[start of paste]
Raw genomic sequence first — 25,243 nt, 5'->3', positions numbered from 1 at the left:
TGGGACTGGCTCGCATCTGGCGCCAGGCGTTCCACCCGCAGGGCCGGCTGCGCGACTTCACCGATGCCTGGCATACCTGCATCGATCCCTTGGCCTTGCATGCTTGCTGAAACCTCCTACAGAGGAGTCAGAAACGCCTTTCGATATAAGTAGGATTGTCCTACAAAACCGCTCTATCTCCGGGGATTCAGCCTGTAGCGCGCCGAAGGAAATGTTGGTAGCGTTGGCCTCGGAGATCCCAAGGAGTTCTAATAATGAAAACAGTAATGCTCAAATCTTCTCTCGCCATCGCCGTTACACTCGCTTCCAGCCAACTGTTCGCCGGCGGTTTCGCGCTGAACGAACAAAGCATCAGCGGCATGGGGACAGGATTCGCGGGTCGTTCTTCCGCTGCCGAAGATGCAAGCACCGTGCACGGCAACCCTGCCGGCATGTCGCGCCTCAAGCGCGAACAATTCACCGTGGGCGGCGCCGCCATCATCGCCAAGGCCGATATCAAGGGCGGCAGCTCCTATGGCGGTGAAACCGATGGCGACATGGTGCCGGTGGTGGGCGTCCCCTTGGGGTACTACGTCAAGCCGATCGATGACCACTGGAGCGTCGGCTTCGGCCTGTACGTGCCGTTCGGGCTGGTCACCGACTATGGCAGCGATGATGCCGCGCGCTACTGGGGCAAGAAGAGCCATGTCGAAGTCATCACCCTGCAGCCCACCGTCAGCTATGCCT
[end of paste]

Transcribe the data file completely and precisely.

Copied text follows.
Raw genomic sequence first — 25,243 nt, 5'->3', positions numbered from 1 at the left:
TGGGACTGGCTCGCATCTGGCGCCAGGCGTTCCACCCGCAGGGCCGGCTGCGCGACTTCACCGATGCCTGGCATACCTGCATCGATCCCTTGGCCTTGCATGCTTGCTGAAACCTCCTACAGAGGAGTCAGAAACGCCTTTCGATATAAGTAGGATTGTCCTACAAAACCGCTCTATCTCCGGGGATTCAGCCTGTAGCGCGCCGAAGGAAATGTTGGTAGCGTTGGCCTCGGAGATCCCAAGGAGTTCTAATAATGAAAACAGTAATGCTCAAATCTTCTCTCGCCATCGCCGTTACACTCGCTTCCAGCCAACTGTTCGCCGGCGGTTTCGCGCTGAACGAACAAAGCATCAGCGGCATGGGGACAGGATTCGCGGGTCGTTCTTCCGCTGCCGAAGATGCAAGCACCGTGCACGGCAACCCTGCCGGCATGTCGCGCCTCAAGCGCGAACAATTCACCGTGGGCGGCGCCGCCATCATCGCCAAGGCCGATATCAAGGGCGGCAGCTCCTATGGCGGTGAAACCGATGGCGACATGGTGCCGGTGGTGGGCGTCCCCTTGGGGTACTACGTCAAGCCGATCGATGACCACTGGAGCGTCGGCTTCGGCCTGTACGTGCCGTTCGGGCTGGTCACCGACTATGGCAGCGATGATGCCGCGCGCTACTGGGGCAAGAAGAGCCATGTCGAAGTCATCACCCTGCAGCCCACCGTCAGCTATGCCT